At Dominion, safety is our way of doing business. Dominion is committed to safe operations, safe facilities, and safety-minded employees. As part of our ongoing safety focus, we meet with emergency workers and those who live near our facilities to keep them informed about LNG, natural gas and Dominion.
LNG is nontoxic, odorless, nonexplosive and nonflammable in its liquid state. In fact, it will burn only after it has been re-gasified and mixed in the proper proportion with air. Natural gas burns only within the narrow range of a 5 to 15 percent gas-to-air mixture. Liquefied natural gas has about 45 percent the density of water, so if spilled onto a waterway, it will stay on top of the water until it evaporates into the atmosphere.
Since commercial LNG transport began in 1959, LNG has been safely transported, stored and delivered to densely populated cities in the United States, Europe and Japan. During that time, more than 33,000 LNG carrier voyages, covering more than 60 million miles, have arrived safely without a significant accident or safety problem, either in port or on the high seas. Since reopening the Cove Point terminal in 2003, Dominion has maintained a safe and secure facility.
LNG ships are well-built, robust vessels with a double-hull design built to withstand the low-energy impacts common during harbor and docking operations. They are a common sight throughout much of the world. Japan, for example, receives 96 percent of its natural gas via LNG carriers.
Safety is a core value at Dominion and our top priority each and every day.
LNG Terminals have an exemplary safety record. Their safety is a product of advanced technology, well-trained professionals, a thorough understanding of LNG risks, robust safety systems and procedures, and rigidly adhered-to standards, codes and regulations. In the past 30 years, no death or serious accident involving an LNG terminal has occurred in the United States.
Modern LNG storage tanks, which use 9 percent nickel-steel, have never had a crack failure in their 30-year history. And should there ever be a leak, all tanks are surrounded by embankments large enough to contain the entire contents of the tank.
Beyond this dual containment system required by federal regulations, many modern tanks have two walls – an inner wall of high nickel steel surrounded by a wall of concrete, generally three feet thick. Should the inner steel wall fail, the outer concrete tanks will contain the LNG.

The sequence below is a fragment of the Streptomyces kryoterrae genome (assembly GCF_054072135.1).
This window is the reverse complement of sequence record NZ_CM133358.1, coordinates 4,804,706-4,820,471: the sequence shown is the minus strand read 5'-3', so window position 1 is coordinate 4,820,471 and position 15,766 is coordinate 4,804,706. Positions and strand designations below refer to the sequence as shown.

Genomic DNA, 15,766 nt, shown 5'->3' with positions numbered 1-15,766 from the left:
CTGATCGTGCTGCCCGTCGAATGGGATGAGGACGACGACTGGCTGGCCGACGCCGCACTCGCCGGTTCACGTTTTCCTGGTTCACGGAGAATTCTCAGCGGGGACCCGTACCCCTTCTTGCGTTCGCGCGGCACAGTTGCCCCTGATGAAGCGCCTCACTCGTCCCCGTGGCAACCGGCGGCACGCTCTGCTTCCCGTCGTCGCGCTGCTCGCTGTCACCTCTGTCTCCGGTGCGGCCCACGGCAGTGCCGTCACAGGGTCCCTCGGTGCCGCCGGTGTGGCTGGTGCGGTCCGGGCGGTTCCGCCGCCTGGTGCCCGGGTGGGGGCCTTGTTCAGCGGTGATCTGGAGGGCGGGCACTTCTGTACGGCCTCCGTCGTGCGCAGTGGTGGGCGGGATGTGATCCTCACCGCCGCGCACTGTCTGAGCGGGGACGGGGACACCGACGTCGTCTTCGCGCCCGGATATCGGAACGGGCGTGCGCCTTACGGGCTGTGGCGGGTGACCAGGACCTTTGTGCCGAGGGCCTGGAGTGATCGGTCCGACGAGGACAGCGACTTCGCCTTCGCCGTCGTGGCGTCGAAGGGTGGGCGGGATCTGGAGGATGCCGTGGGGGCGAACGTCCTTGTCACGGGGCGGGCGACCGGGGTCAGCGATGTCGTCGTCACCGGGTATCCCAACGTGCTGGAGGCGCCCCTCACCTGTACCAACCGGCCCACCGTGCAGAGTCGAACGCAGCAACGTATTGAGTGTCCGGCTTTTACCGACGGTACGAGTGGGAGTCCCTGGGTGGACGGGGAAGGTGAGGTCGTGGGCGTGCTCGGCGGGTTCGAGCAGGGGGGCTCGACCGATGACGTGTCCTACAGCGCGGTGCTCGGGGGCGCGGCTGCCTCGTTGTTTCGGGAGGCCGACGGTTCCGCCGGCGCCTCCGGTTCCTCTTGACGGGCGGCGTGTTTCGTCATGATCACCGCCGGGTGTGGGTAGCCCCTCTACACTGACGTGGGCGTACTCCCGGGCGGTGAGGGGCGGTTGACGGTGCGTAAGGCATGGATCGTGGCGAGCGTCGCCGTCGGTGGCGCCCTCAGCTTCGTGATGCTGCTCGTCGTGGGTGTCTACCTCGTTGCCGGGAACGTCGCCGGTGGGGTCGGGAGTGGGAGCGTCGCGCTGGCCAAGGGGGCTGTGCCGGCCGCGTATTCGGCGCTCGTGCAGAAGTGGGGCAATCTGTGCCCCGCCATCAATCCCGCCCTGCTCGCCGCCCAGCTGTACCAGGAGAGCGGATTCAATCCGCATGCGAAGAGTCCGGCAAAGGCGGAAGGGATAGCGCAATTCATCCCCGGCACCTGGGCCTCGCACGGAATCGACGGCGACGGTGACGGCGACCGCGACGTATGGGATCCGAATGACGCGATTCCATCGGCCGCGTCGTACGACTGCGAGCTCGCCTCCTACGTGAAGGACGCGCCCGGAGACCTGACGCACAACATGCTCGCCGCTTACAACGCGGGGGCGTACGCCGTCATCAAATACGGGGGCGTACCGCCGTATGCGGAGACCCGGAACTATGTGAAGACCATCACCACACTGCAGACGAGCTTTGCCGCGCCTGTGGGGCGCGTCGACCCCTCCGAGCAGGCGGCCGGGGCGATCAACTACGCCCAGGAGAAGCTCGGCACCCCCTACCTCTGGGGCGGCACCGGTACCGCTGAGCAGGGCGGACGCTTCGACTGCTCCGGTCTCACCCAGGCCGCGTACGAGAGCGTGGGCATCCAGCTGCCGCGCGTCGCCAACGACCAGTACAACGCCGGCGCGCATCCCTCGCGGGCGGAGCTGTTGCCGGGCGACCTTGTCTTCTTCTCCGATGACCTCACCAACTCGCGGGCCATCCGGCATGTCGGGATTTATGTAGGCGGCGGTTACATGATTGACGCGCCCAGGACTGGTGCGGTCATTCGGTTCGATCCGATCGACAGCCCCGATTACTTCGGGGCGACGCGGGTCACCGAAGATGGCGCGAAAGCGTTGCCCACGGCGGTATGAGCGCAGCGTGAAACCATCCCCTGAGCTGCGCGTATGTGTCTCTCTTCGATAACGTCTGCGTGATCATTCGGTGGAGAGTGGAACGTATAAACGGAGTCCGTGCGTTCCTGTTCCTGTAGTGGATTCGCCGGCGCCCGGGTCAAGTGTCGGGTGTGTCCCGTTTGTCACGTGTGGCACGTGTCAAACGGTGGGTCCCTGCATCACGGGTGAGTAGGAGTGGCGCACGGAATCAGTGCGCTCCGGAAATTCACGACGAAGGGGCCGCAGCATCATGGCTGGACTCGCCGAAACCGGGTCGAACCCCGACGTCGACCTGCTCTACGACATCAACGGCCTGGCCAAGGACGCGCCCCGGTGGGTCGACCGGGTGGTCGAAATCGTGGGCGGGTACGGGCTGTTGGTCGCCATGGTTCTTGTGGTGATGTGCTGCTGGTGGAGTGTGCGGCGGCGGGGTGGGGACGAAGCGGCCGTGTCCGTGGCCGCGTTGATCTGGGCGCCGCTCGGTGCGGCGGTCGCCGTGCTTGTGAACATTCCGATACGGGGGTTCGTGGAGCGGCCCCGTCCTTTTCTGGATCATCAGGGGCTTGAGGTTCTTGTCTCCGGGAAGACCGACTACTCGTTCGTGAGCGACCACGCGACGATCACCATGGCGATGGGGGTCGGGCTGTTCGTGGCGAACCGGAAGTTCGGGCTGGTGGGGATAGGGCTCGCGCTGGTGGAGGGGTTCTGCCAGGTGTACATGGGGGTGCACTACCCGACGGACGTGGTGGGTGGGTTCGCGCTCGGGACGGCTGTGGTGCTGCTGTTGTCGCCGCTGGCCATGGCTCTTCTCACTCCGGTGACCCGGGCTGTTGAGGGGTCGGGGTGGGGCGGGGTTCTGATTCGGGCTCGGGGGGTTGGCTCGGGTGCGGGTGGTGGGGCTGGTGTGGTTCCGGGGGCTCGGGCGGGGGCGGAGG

FERC regulations require safety zones around LNG facilities. Setback distances must be great enough so that flammable vapors will not reach the facilities’ property lines and heat radiation from a potential fire will not impact those beyond the facilities’ property line. Sophisticated safety systems add an additional layer of protection.
Sophisticated alarms and multiple back-up safety systems, which include emergency shutdown (ESD) systems, are core components of LNG facilities. ESD systems can identify problems and shut down operations, limiting the amount of LNG that could be released. They are normally linked to automated gas, liquid and fire-detection equipment. There are also detectors for monitoring LNG levels and vapor pressures within storage tanks and closed-circuit television equipment for monitoring all critical locations of LNG facilities.
Facility safety systems combined with special operating procedures, training and equipment maintenance minimize the risk of an accident.
FERC is responsible for approvals regarding siting, operation and expansion of LNG facilities on land, as well as offshore facilities in state waters. The United States Coast Guard (USCG) and Maritime Administration (MARAD) have jurisdiction for siting and operation of LNG facilities in federal waters.
Industry and government standards set specifications for, among other things, concrete and steel used in construction, for valves, pumps, tanks, compressors, refrigeration piping, tank insulation, fire-fighting equipment, and for protection against seismic activity. A review of standards applied to recent LNG projects identifies nearly 30 related to fire safety standards alone.
Compressor stations are equipped with an Emergency Shutdown System that stops engines and isolates and vents compressor piping. The central control system is monitored 24 hours a day, 365 days a year. The control systems monitor gas as it travels through all sections of pipeline.
In addition, compressor stations are subject to standards and regulations of the U.S. Department of Transportation, FERC, Office of Pipeline Safety, National Transportation Safety Board, Federal Emergency Management Agency and state jurisdictional agencies.